Zoë Slattery provides a round-up of last month's PHP extravaganza

The Event: PHP UK Conference 2012
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PHP UK Conference 2012 took place at London’s Business Design Centre in late February. Organised by the PHP London volunteer group, it attracted speakers and attendees from right across the language’s global community – if you couldn’t be there, here’s what you missed.

Having been out of the PHP community for the past three years I wasn’t quite sure what to expect at this year’s PHP UK Conference. I knew some of the speakers but not all, and it was the first time it had run for two days – I even got a speaking slot (surely that meant they were a bit desperate?). I didn’t have high expectations . . . but how wrong I was! It was a brilliant conference and I heard some outstanding speakers.

The conference opened with a keynote from Rasmus Lerdorf, the creator of PHP. Rasmus took us through a history of PHP starting in 1995 and ending with a brief overview of some of the new features that we can expect in PHP 5.4. Davey Shafik covered these in more detail in a talk that I couldn’t be at but is apparently worth hearing, so look out for the videos.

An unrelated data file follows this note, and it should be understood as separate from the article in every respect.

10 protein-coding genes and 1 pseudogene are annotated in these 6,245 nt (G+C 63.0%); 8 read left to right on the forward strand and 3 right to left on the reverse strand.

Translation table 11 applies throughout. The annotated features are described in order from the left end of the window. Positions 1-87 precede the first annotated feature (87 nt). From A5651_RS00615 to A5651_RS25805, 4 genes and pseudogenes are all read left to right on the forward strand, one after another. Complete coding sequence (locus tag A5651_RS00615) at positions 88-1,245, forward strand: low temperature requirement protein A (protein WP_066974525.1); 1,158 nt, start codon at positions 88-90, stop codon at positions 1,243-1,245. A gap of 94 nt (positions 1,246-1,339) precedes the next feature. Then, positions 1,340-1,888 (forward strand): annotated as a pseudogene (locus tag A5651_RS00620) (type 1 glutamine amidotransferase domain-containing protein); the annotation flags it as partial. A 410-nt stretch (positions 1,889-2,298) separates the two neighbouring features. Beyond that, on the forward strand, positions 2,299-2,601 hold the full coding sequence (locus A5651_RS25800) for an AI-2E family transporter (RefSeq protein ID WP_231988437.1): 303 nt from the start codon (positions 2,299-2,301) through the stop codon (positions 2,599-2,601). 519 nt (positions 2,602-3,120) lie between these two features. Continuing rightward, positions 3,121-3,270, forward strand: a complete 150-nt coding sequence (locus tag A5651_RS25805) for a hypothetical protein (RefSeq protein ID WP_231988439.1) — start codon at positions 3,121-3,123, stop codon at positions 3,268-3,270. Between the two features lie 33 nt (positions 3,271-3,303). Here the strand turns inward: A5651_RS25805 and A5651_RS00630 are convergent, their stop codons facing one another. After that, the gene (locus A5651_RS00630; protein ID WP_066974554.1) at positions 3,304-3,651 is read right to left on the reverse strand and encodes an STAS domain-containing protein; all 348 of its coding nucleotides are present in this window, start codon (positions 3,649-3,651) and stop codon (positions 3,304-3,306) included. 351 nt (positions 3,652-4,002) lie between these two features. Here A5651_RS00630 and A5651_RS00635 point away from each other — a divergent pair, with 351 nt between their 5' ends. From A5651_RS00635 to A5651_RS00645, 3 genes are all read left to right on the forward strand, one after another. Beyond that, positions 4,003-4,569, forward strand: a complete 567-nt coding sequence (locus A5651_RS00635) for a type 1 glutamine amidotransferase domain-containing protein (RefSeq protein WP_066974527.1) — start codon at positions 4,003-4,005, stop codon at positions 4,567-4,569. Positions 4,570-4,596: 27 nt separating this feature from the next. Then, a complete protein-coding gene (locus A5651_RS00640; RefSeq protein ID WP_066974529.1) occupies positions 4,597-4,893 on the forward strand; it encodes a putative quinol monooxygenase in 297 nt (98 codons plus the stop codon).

It was interesting to me that Rasmus, from the start, viewed the PHP ecosystem as having paramount importance – he said that the community was more important than the language itself. This is arguably the best decision that was ever made about PHP – it goes a long way towards explaining why the documentation is better than that of any other language’s, and why it’s still the easiest language to use for new programmers. Rasmus encouraged all members of the community to get involved in the development and testing process: “If you are bored for a few minutes, and especially if you work on a Windows platform, try http://bugs.php.net/random – see if you can write a fix.”

Sebastian Marek took us, in the style of Tolkien, though his five year journey towards Continuous Integration (CI) at Plusnet. Starting from almost no code management at all, they introduced unit testing (PHPUnit), Jenkins, functional test using BeHat and a quality management system using Sonar. Initially, selling these ideas to management was hard; good infrastructure costs money and no one likes spending money when they can’t see any immediate financial benefit. Sebastian used the following analogy to help to convince his managers to invest:

“Technical debt is like a credit card bill, you can keep building up debt and nothing bad will appear to be happening. However, at some point you have to pay it off and if that’s at an inconvenient time for you it will seriously damage your business. Just like credit card debts, paying a little bit each month is better. So investment in good tools pays off because it stops your debt building up”


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